Skills Shortages are Getting Critical compared to 2017, a 10.6 percent reduction. For Australia’s two largest states, however, the situation is considerably worse. In Victoria, there were almost 1,200 light vehicle mechanical apprentices commencing in 2017, compared to 760 in 2020, a drop of 35.6 percent. New South Wales has also experienced a 14.2 percent decline over the same period.
VACC Senior Research Analyst Steve Bletsos breaks down Australia’s current apprenticeship and traineeship numbers.
Apprenticeships and traineeships have had a long history of creating a pipeline of skilled labour for Australia’s automotive industry. However, despite the Federal Government’s financial support and incentives in recent times, it is disappointing to see the number of apprentices and trainees commencing annually has fallen substantially across key automotive trades. This is especially the case in Victoria, where some apprenticeships appear to be in free fall.
The latest statistics from the National Centre for Vocational Education Research (NCVER) show a significant decline in apprentice commencements over the past four years. Notwithstanding the
influence of COVID-19, nationally, there were approximately 500 fewer light vehicle apprentices that commenced in 2020.
The data shows an even more dire scenario for apprentice panel beaters and vehicle spray painters. Nationally, annual commencements of apprentice panel beaters have fallen by 31.1 percent since 2017, while vehicle spray painters have fallen by 25.6 percent. At a state level, the data shows that in Victoria, apprentice panel beater commencements have fallen from 203 in 2017, to only 80 in 2020, a massive reduction of 60.6 percent.
Certain segments within the automotive repair sector experience varying degrees of impact.
Commencements of apprentice vehicle spray painters in Victoria have fallen by 45.7 percent over the same period. While not all states have experienced such dramatic falls, the declining number of new apprentices across these key automotive trades, and within our largest training markets, is a major concern. In fairness, not all automotive occupations have suffered quite as badly. For example,heavy vehicle apprenticeship numbers have been relatively stable over this period, even exhibiting a slight growth in some states and territories. However, this is little consolation given their levels are still largely insufficient in addressing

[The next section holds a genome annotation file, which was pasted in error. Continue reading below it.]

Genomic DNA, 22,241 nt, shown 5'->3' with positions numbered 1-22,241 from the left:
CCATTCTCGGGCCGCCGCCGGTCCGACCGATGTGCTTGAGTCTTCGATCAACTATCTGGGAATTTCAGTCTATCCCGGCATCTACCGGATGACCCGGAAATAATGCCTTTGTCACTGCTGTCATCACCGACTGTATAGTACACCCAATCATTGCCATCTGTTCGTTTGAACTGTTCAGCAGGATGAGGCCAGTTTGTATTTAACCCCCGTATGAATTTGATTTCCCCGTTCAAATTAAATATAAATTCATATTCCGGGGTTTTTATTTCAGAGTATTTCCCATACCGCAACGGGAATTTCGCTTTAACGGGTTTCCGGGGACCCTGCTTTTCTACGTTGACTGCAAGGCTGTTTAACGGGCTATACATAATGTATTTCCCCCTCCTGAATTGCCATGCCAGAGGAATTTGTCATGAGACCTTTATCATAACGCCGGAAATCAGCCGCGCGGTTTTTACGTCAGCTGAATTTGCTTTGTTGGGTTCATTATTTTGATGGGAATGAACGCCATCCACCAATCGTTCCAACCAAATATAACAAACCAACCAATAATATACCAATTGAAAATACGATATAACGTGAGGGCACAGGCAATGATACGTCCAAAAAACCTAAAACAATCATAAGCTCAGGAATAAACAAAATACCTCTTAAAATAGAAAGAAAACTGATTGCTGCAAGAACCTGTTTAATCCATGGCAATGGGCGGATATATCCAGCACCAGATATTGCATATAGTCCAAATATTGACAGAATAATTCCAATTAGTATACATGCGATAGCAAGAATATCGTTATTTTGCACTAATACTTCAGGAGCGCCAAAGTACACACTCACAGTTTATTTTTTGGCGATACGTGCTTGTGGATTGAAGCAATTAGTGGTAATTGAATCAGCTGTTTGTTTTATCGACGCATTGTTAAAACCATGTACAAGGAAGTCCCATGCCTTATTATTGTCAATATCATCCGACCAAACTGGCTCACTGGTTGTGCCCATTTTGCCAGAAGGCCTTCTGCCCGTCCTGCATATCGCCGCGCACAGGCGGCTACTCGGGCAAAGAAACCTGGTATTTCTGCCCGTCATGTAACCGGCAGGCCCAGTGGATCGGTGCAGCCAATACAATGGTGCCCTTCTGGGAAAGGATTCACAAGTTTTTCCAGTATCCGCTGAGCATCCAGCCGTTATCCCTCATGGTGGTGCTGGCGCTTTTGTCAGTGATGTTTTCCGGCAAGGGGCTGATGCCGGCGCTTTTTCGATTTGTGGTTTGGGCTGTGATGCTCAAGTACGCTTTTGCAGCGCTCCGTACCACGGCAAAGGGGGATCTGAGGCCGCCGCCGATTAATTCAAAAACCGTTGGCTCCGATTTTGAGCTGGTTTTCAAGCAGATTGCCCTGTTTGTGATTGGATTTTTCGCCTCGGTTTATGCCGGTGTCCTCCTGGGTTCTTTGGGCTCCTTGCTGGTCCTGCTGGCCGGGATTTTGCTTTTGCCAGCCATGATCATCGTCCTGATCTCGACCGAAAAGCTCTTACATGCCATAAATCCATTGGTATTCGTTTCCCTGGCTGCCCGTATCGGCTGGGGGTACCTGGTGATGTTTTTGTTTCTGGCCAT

current skills shortages.
For decades, the industry has argued there are not enough people entering automotive trades and that a skills crisis is imminent, and this is largely supported by the data. Contextually, there have been
approximately 1.4 million vehicles added to Australia’s roads over the past four years, yet the quantity of people entering automotive trades, especially in our two largest states, has declined substantially.
Under this scenario, it was highly unlikely productivity increases could avert the effects of such a large increase in the fleet of vehicles on roads over such a short time frame, and that a skills crisis was largely
inevitable without a major injection of skilled migrant labour.
It is also undeniable that the economic impact of COVID-19 over the past 18 months has had a distortionary effect on the demand and supply of apprentices in automotive, as well as many other industries. In this respect, Federal Government incentives such as the Boosting Apprenticeship Commencements wage subsidy scheme, while critically important, have not had the desired impact to attract enough new apprentices
into the automotive industry.
This makes it all the more imperative that a serious boost to skilled permanent and temporary migration become a national priority for government.
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Published with permission from AUSTRALIAN WORKSHOP MANAGER www.aaen.com.au